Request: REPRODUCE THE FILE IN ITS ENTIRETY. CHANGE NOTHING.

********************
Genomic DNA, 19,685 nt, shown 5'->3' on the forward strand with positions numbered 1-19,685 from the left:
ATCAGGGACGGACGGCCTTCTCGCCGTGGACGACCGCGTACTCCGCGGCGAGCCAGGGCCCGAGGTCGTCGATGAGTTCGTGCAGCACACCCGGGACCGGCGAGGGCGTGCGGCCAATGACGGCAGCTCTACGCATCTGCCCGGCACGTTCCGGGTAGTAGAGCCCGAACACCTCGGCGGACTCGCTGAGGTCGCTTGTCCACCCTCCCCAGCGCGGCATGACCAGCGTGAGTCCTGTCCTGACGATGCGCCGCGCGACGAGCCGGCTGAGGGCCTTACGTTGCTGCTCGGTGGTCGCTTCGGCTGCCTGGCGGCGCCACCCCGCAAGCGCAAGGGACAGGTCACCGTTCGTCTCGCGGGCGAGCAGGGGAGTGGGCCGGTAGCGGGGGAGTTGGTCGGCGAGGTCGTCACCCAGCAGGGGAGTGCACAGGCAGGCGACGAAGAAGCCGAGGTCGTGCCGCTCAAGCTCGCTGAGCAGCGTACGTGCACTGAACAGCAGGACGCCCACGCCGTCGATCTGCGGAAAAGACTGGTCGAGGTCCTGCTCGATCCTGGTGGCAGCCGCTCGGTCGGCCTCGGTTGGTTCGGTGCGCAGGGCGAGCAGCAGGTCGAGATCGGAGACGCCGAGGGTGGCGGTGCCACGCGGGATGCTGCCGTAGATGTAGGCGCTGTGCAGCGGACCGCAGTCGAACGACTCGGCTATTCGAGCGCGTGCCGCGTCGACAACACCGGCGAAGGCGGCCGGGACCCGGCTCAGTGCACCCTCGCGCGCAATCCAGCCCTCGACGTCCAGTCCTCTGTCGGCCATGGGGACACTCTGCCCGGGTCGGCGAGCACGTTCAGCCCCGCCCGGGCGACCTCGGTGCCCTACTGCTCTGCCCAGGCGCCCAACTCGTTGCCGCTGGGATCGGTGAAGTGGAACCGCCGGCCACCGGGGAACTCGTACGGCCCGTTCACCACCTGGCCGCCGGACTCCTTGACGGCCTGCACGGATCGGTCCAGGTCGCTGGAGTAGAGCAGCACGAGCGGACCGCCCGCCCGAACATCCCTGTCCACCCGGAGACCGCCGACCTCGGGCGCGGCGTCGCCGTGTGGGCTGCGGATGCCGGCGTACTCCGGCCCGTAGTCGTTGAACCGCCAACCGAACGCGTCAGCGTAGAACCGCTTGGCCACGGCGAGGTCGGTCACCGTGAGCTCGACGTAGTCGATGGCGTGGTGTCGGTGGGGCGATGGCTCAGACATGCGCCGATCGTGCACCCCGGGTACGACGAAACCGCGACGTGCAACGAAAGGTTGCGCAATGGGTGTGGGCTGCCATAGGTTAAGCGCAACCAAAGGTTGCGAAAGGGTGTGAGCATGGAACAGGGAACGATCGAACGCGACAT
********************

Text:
Genomic DNA, 19,685 nt, shown 5'->3' on the forward strand with positions numbered 1-19,685 from the left:
ATCAGGGACGGACGGCCTTCTCGCCGTGGACGACCGCGTACTCCGCGGCGAGCCAGGGCCCGAGGTCGTCGATGAGTTCGTGCAGCACACCCGGGACCGGCGAGGGCGTGCGGCCAATGACGGCAGCTCTACGCATCTGCCCGGCACGTTCCGGGTAGTAGAGCCCGAACACCTCGGCGGACTCGCTGAGGTCGCTTGTCCACCCTCCCCAGCGCGGCATGACCAGCGTGAGTCCTGTCCTGACGATGCGCCGCGCGACGAGCCGGCTGAGGGCCTTACGTTGCTGCTCGGTGGTCGCTTCGGCTGCCTGGCGGCGCCACCCCGCAAGCGCAAGGGACAGGTCACCGTTCGTCTCGCGGGCGAGCAGGGGAGTGGGCCGGTAGCGGGGGAGTTGGTCGGCGAGGTCGTCACCCAGCAGGGGAGTGCACAGGCAGGCGACGAAGAAGCCGAGGTCGTGCCGCTCAAGCTCGCTGAGCAGCGTACGTGCACTGAACAGCAGGACGCCCACGCCGTCGATCTGCGGAAAAGACTGGTCGAGGTCCTGCTCGATCCTGGTGGCAGCCGCTCGGTCGGCCTCGGTTGGTTCGGTGCGCAGGGCGAGCAGCAGGTCGAGATCGGAGACGCCGAGGGTGGCGGTGCCACGCGGGATGCTGCCGTAGATGTAGGCGCTGTGCAGCGGACCGCAGTCGAACGACTCGGCTATTCGAGCGCGTGCCGCGTCGACAACACCGGCGAAGGCGGCCGGGACCCGGCTCAGTGCACCCTCGCGCGCAATCCAGCCCTCGACGTCCAGTCCTCTGTCGGCCATGGGGACACTCTGCCCGGGTCGGCGAGCACGTTCAGCCCCGCCCGGGCGACCTCGGTGCCCTACTGCTCTGCCCAGGCGCCCAACTCGTTGCCGCTGGGATCGGTGAAGTGGAACCGCCGGCCACCGGGGAACTCGTACGGCCCGTTCACCACCTGGCCGCCGGACTCCTTGACGGCCTGCACGGATCGGTCCAGGTCGCTGGAGTAGAGCAGCACGAGCGGACCGCCCGCCCGAACATCCCTGTCCACCCGGAGACCGCCGACCTCGGGCGCGGCGTCGCCGTGTGGGCTGCGGATGCCGGCGTACTCCGGCCCGTAGTCGTTGAACCGCCAACCGAACGCGTCAGCGTAGAACCGCTTGGCCACGGCGAGGTCGGTCACCGTGAGCTCGACGTAGTCGATGGCGTGGTGTCGGTGGGGCGATGGCTCAGACATGCGCCGATCGTGCACCCCGGGTACGACGAAACCGCGACGTGCAACGAAAGGTTGCGCAATGGGTGTGGGCTGCCATAGGTTAAGCGCAACCAAAGGTTGCGAAAGGGTGTGAGCATGGAACAGGGAACGATCGAACGCGACAT